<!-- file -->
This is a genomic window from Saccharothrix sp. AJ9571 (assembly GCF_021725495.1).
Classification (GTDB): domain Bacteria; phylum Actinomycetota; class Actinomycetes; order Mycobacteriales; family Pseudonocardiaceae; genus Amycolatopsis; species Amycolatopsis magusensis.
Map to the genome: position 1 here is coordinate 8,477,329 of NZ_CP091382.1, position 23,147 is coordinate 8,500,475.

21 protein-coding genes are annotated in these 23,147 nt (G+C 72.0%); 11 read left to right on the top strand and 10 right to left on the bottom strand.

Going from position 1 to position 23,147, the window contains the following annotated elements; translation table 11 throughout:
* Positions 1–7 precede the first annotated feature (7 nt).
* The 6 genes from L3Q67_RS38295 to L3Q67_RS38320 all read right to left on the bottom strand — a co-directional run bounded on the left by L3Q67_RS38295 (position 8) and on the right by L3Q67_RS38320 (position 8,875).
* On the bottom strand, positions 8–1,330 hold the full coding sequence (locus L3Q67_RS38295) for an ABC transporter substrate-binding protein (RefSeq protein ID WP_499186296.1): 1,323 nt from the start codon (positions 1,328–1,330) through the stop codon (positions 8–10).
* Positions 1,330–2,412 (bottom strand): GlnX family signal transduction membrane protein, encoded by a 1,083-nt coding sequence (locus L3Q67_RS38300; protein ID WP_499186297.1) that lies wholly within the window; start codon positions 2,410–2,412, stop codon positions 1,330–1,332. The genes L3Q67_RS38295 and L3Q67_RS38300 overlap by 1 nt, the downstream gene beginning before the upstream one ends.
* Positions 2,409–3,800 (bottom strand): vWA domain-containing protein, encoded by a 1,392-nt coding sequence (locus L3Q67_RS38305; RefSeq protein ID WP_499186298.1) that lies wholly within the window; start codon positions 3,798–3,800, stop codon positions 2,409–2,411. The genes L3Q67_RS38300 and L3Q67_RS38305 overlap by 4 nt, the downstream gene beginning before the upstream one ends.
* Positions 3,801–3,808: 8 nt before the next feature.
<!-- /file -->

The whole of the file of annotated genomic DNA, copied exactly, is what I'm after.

This is a genomic window from Saccharothrix sp. AJ9571 (assembly GCF_021725495.1).
Classification (GTDB): domain Bacteria; phylum Actinomycetota; class Actinomycetes; order Mycobacteriales; family Pseudonocardiaceae; genus Amycolatopsis; species Amycolatopsis magusensis.
Map to the genome: position 1 here is coordinate 8,477,329 of NZ_CP091382.1, position 23,147 is coordinate 8,500,475.

21 protein-coding genes are annotated in these 23,147 nt (G+C 72.0%); 11 read left to right on the top strand and 10 right to left on the bottom strand.

Going from position 1 to position 23,147, the window contains the following annotated elements; translation table 11 throughout:
* Positions 1–7 precede the first annotated feature (7 nt).
* The 6 genes from L3Q67_RS38295 to L3Q67_RS38320 all read right to left on the bottom strand — a co-directional run bounded on the left by L3Q67_RS38295 (position 8) and on the right by L3Q67_RS38320 (position 8,875).
* On the bottom strand, positions 8–1,330 hold the full coding sequence (locus L3Q67_RS38295) for an ABC transporter substrate-binding protein (RefSeq protein ID WP_499186296.1): 1,323 nt from the start codon (positions 1,328–1,330) through the stop codon (positions 8–10).
* Positions 1,330–2,412 (bottom strand): GlnX family signal transduction membrane protein, encoded by a 1,083-nt coding sequence (locus L3Q67_RS38300; protein ID WP_499186297.1) that lies wholly within the window; start codon positions 2,410–2,412, stop codon positions 1,330–1,332. The genes L3Q67_RS38295 and L3Q67_RS38300 overlap by 1 nt, the downstream gene beginning before the upstream one ends.
* Positions 2,409–3,800 (bottom strand): vWA domain-containing protein, encoded by a 1,392-nt coding sequence (locus L3Q67_RS38305; RefSeq protein ID WP_499186298.1) that lies wholly within the window; start codon positions 3,798–3,800, stop codon positions 2,409–2,411. The genes L3Q67_RS38300 and L3Q67_RS38305 overlap by 4 nt, the downstream gene beginning before the upstream one ends.
* Positions 3,801–3,808: 8 nt before the next feature.